By reading so many of these emails of struggle over the last few years, I realized something: we all have it tough. All of us struggle — even me.

– Right now, I have 14 days left until I’ll be out of a job.
– I’ve got some very challenging personal issues to deal with.
– My investments need a major rework and I’m completely lost.

I’ve been offered an opportunity to do public speaking to a large audience and am scared of whether I should say yes. Do I have what it takes? Will I mess it up?

We all have it tough.

What I’ve learned is it’s what you do with the struggle that will define your future.


Are you going to sit there and take it?

That’s right I’m asking you right now. What are you going to do with the struggles?

There are only two options:

1. Toughen up and use the struggles as motivation
2. Be a piss weak, sook, and give up.

Your struggles can take you to a new level. When George Lucas tried to make Star Wars, it was a total F*ck up. Everything went wrong. There were natural disasters, lack of money and even the actors thought it was the worse film ever to be made.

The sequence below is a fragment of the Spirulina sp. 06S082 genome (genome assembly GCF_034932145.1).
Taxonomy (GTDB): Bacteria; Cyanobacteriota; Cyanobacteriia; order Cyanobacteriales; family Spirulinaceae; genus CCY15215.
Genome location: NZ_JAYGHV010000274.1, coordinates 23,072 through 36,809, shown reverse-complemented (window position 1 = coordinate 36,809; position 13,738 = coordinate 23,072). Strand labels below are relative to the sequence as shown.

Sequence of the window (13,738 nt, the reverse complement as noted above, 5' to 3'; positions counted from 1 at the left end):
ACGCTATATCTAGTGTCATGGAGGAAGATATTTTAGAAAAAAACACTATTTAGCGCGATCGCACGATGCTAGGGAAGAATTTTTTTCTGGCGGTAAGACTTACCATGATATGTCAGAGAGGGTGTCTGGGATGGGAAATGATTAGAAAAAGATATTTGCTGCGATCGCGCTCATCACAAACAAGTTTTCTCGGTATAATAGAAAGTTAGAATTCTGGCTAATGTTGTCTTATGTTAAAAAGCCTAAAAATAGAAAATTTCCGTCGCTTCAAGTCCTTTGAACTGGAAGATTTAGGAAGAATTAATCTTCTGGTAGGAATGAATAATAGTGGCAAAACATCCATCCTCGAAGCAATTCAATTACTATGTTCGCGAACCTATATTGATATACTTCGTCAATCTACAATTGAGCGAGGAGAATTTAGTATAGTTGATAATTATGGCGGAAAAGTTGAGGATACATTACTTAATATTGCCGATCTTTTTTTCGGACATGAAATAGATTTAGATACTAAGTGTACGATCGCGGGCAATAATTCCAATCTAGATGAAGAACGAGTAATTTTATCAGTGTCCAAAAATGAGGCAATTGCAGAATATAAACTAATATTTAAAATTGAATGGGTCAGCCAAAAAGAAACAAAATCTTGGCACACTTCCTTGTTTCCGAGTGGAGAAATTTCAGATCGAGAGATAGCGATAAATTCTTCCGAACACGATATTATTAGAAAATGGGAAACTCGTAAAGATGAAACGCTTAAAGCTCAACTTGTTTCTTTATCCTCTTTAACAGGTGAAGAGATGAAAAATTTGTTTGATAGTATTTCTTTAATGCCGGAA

Did the creator of the Jedi Knight give up?

Not a chance. He kept going and defied the odds. His reward? One of the most watched movies of all time and plenty of cash to go with it.

You may still be thinking option two is your only hope. Maybe you could be piss weak and just give up. Then you could sit on the couch, watch Netflix, drink wine and pretend that your struggles didn’t stop you from achieving your goals.


The good news is giving up works short-term. The bad news?